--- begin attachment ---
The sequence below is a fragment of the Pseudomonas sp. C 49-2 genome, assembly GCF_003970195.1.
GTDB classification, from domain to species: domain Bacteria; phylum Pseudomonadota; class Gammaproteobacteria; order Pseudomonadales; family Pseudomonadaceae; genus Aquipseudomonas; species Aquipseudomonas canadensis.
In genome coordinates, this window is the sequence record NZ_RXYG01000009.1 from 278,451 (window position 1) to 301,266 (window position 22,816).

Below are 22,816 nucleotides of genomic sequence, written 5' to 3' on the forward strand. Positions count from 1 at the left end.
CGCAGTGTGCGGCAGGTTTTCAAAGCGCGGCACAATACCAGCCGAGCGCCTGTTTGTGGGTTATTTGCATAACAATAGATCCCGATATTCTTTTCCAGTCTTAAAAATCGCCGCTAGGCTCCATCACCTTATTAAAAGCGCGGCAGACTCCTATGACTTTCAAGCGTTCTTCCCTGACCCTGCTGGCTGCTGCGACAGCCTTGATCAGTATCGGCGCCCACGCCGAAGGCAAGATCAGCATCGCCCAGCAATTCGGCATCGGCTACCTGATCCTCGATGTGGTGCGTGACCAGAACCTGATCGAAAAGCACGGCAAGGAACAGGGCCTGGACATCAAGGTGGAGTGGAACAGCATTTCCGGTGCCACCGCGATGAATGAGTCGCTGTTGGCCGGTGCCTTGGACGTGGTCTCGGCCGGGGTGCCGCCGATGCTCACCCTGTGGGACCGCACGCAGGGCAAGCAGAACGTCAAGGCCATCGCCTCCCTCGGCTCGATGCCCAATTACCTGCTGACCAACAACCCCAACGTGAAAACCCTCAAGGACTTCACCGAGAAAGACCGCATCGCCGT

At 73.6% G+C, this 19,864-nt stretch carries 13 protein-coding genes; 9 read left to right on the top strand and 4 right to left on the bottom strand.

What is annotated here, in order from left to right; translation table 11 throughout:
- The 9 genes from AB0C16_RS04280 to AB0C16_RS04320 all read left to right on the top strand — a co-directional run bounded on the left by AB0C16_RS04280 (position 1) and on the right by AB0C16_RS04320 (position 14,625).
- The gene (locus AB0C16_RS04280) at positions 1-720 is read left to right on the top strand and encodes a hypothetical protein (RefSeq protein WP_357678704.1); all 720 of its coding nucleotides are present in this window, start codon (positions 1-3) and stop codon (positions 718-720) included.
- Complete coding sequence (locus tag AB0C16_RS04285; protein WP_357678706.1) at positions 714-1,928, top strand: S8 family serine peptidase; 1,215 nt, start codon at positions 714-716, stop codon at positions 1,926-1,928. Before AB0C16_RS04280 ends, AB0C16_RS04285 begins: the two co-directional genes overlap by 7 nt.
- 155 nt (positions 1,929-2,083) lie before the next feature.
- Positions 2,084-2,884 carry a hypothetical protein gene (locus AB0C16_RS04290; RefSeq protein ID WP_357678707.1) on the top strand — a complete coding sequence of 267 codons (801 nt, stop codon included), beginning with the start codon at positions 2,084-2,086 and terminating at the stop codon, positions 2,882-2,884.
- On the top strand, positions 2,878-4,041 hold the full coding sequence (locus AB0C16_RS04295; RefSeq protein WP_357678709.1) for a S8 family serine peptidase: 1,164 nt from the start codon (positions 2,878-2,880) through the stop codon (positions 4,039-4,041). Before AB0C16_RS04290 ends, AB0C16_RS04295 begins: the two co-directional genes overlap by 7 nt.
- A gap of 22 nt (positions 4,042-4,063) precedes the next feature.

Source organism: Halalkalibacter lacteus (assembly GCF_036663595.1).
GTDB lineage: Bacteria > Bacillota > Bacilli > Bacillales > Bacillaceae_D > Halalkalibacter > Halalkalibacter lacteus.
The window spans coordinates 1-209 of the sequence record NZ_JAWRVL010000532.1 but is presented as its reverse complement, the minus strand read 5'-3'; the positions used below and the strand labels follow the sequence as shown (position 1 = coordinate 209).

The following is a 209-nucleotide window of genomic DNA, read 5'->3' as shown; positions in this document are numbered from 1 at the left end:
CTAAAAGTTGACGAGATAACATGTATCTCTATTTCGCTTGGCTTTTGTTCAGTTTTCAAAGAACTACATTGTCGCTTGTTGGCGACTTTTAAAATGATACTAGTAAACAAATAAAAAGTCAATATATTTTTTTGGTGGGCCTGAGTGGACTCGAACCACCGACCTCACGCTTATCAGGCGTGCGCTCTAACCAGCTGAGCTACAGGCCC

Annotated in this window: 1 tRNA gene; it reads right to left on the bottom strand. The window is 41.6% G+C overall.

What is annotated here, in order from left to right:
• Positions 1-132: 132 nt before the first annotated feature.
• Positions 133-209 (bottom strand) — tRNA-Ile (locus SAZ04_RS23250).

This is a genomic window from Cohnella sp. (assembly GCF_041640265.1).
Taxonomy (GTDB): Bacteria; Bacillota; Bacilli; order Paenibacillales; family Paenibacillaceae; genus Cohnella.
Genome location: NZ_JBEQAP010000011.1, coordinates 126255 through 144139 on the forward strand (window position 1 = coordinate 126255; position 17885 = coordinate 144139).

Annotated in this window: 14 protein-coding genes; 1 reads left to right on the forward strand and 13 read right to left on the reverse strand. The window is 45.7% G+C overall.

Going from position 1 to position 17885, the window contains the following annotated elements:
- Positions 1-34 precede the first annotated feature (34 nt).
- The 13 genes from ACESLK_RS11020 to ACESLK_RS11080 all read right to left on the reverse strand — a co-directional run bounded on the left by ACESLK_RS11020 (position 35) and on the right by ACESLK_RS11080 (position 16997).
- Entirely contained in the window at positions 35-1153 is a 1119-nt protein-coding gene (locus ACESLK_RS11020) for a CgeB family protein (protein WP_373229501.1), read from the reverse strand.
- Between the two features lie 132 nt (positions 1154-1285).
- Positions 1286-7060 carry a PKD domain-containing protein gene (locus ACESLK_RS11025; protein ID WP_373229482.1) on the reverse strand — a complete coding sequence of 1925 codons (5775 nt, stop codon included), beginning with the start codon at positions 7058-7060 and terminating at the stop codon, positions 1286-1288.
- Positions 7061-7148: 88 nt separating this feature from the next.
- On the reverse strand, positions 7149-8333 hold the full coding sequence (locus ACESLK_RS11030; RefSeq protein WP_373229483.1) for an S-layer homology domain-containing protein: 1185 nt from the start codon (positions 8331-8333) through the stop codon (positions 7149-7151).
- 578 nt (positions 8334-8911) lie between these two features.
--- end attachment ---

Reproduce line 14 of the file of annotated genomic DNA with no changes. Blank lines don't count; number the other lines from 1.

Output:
- A gap of 22 nt (positions 4,042-4,063) precedes the next feature.